Life. Death. Cookies.
“Life is cyclical” my mother said, one day, many years ago. “You and your friends will one day get married, have children. You’ll go to their birthday parties, each other’s milestone celebrations and before you know it, the kids will be driving and a few years later, you’ll be moving them into their college dorms. People will get sick, parents will die, friends will come and go. This is the way of life.” I think I was in my early 20’s when we has this chat, and I’ve thought about these words a lot over the last 30 years.
The tough part about the life cycle is that we can’t control it. Life happens. Shit happens. There are times that we are faced with events and challenges that we are not prepared for, but that we still have to deal with - even when we don’t want to. Even when we are not ready or if we’ve had too much to deal with and think we can’t handle one more thing.
This year was one of those years for me. Within the last 6 months I’ve experienced more grief and loss than I can recall experiencing in my entire life and it has been overwhelming and debilitating. Here’s what happened…
My mother died unexpectedly in March at the age of 71. Her loss paralyzed me. I lived in a fog from March through June - going through the motions of life. In fact, I don’t recall much of April and May. I handled by grief by painting and refurbishing furniture - so when I wasn’t working I was tapping into my creativity. Robby and I completely transformed the house during this time - and while the details are vague, it looks beautiful so I have confidence in my decision making skills even during the worst of times.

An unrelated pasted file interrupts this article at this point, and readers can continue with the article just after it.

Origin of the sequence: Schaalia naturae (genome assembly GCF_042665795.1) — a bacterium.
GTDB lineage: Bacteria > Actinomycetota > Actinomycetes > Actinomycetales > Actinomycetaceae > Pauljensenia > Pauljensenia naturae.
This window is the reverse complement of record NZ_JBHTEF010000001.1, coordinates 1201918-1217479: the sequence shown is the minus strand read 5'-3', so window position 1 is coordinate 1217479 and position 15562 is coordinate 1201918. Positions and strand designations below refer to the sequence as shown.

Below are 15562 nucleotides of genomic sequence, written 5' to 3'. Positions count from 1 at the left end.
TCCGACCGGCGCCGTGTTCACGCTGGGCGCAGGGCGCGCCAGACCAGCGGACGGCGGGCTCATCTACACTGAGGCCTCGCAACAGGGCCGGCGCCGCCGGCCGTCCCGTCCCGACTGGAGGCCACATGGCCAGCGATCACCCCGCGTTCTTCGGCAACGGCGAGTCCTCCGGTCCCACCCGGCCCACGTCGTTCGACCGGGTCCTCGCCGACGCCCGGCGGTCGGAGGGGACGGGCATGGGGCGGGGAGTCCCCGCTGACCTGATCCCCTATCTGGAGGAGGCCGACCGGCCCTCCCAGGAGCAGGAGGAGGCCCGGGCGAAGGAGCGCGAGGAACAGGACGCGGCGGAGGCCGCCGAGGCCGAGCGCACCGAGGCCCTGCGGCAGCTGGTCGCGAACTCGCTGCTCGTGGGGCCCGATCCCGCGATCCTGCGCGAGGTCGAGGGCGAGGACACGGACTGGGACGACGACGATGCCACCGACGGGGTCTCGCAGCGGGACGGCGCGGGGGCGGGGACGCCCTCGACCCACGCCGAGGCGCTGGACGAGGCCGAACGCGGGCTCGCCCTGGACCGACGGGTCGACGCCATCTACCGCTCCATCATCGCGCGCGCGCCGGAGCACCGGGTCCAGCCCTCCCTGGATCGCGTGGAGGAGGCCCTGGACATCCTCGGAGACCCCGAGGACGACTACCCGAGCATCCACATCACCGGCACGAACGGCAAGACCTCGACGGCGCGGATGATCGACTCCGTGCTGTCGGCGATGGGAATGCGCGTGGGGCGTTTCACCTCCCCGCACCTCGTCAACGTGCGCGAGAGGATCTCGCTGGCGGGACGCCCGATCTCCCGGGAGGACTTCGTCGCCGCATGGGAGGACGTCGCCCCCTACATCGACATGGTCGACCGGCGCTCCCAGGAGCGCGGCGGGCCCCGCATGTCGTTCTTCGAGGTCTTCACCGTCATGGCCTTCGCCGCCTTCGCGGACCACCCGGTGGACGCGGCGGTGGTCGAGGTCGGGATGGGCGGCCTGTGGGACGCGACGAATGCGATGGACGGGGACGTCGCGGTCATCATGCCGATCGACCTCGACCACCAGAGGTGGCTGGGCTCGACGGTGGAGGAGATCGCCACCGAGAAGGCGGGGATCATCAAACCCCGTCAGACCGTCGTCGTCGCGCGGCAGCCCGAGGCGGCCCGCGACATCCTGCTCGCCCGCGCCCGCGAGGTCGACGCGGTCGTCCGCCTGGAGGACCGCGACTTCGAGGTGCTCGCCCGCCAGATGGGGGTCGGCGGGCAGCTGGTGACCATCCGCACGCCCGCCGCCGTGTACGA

In August, I turned 50 - which isn’t the end of the world, but quite a significant birthday. To
me - 50 is a gateway to a new chapter of life that I’m not sure I’m ready for. It symoolizes the end of my youth and the transition into old age. I’m now considered an older woman. I don’t want to be invisible.
A week after my birthday, we moved my daughter into her dorm at college. While exciting for her, it meant a quiet house for Robby and I. No more morning lunches to make or dinners to fuss over. No more field hockey games or school functions. Life was changing rapidly and I wasn’t ready to let go - but it was outside of my control. My purpose in life was shifting - and I wasn’t clear what it was changing to. The unknown and unexpected were/are scary to me.
Soon after Junie left for school, our sweet, 15 year old dog Mushoo became ill. While we worked with his vet to do everything possible to save him, it was to no avail. On September 10th we said a very tearful, heart wrenching good-bye to him.
All I’ve wanted to do these last 6 months was eat - and so I did. I went off plan. I stopped logging food. I lost my motivation to go to the gym. I sat in bed and cried. I laid on the couch in a fog and cried. I went to therapy and cried. Then I ate some more. I rationalized every morsel, every goodie, every piece of cake and ice cream somehow justifying that it was OK because I was in pain. My ‘negative ninny’ completely took over and I lost my self control. In fact, throughout these last 6 months, I feel like I lost myself.
How do I get back to me? I’m not sure I have the answer for that right now. What I do know is that life is short and unexpected. I don’t want to waste it crying in bed. I want to take care of myself so I have a long and healthy life. I don’t want my children to have to say good-bye to me the way I had to say good-bye to my mother. I want to get out and laugh, smile and love the way I did before everything went to hell.
It's time to stop eating the cookies and get back to life. Get back to me.
My hope is that by sharing these thoughts, I’ll set a new tone for my life and move forward.
I will end by sharing this, during that conversation with my Mom, she said that years go by too quickly and that when you look at life retrospectively, you realize that it went by in the blink of an eye. She was right.
Bee healthy. Bee happy.